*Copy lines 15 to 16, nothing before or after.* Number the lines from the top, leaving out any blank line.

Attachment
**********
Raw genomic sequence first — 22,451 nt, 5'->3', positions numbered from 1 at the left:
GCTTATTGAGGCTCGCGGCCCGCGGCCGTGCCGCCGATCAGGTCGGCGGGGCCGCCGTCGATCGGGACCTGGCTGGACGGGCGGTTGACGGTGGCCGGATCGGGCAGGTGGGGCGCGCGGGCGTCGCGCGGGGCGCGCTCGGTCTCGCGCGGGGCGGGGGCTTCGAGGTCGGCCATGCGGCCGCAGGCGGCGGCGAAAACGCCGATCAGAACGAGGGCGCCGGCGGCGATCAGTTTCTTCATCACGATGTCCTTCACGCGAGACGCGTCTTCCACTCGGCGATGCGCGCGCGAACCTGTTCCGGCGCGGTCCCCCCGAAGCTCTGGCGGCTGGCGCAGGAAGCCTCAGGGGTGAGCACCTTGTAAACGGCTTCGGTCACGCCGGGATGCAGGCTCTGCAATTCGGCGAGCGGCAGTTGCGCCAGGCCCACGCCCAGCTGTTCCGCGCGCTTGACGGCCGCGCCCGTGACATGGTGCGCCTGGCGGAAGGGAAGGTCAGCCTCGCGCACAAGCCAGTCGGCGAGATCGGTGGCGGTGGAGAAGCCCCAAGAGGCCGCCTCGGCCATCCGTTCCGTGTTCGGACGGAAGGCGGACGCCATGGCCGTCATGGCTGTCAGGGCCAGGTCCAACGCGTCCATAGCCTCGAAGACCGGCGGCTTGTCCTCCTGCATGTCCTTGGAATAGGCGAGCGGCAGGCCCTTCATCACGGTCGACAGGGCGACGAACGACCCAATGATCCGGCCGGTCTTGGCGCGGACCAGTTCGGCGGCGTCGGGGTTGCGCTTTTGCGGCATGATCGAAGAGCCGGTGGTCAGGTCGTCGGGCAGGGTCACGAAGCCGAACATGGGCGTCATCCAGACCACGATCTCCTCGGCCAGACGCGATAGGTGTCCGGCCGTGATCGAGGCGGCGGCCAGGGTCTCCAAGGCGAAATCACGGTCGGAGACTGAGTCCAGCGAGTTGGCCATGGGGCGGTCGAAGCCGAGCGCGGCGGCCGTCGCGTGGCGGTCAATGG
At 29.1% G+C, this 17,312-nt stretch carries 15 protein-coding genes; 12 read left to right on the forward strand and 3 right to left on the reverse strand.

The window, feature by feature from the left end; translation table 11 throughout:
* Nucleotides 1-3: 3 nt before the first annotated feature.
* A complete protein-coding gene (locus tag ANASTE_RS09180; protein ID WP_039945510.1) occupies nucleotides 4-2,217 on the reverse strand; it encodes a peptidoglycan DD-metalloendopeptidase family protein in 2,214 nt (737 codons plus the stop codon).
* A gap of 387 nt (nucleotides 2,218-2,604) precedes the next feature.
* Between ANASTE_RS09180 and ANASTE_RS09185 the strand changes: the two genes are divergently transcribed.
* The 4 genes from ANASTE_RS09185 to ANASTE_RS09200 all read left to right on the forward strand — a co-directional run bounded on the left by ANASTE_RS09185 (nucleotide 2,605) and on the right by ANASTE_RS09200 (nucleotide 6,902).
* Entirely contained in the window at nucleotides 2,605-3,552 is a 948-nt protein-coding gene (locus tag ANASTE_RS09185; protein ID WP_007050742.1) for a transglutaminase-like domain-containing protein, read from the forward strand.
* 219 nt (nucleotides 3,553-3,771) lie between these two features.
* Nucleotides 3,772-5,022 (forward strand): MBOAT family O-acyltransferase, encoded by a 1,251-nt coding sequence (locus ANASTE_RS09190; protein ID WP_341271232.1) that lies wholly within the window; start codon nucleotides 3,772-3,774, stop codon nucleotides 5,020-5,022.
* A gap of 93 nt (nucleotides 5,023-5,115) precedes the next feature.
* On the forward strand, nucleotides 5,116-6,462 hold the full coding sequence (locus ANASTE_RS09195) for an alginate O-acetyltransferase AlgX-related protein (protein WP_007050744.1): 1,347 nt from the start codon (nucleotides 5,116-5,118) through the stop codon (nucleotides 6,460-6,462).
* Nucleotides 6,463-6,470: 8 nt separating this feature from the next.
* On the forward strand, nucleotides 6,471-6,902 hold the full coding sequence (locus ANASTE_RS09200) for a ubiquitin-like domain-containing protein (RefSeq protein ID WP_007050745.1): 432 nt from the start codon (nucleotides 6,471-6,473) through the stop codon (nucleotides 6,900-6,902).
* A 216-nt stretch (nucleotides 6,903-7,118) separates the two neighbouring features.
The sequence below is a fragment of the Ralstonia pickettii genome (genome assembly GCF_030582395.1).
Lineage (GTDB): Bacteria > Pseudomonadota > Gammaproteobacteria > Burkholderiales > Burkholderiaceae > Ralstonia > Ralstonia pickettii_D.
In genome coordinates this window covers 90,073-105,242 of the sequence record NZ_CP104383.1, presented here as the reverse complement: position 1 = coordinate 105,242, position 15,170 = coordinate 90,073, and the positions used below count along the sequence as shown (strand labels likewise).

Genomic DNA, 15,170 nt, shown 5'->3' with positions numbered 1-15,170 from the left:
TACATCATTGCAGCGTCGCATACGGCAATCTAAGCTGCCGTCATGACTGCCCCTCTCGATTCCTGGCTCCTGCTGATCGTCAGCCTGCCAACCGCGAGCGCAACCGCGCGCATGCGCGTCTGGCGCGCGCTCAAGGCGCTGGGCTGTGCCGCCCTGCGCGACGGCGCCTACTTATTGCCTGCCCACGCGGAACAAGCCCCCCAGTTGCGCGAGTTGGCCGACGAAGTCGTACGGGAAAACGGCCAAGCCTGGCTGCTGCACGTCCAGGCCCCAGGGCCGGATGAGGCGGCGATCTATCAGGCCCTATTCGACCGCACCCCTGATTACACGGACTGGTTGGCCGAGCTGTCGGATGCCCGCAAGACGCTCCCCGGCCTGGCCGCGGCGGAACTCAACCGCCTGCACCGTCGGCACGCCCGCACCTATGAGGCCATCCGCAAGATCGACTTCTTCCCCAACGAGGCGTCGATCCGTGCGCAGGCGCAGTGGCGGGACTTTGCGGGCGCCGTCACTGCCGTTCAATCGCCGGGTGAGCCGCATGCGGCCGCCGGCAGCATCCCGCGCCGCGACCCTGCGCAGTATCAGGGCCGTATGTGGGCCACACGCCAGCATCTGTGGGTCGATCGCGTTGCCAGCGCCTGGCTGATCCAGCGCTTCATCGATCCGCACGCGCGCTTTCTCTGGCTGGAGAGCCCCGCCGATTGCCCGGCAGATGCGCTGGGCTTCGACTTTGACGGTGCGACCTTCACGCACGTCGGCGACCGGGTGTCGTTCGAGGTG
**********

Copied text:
* Nucleotides 6,463-6,470: 8 nt separating this feature from the next.
* On the forward strand, nucleotides 6,471-6,902 hold the full coding sequence (locus ANASTE_RS09200) for a ubiquitin-like domain-containing protein (RefSeq protein ID WP_007050745.1): 432 nt from the start codon (nucleotides 6,471-6,473) through the stop codon (nucleotides 6,900-6,902).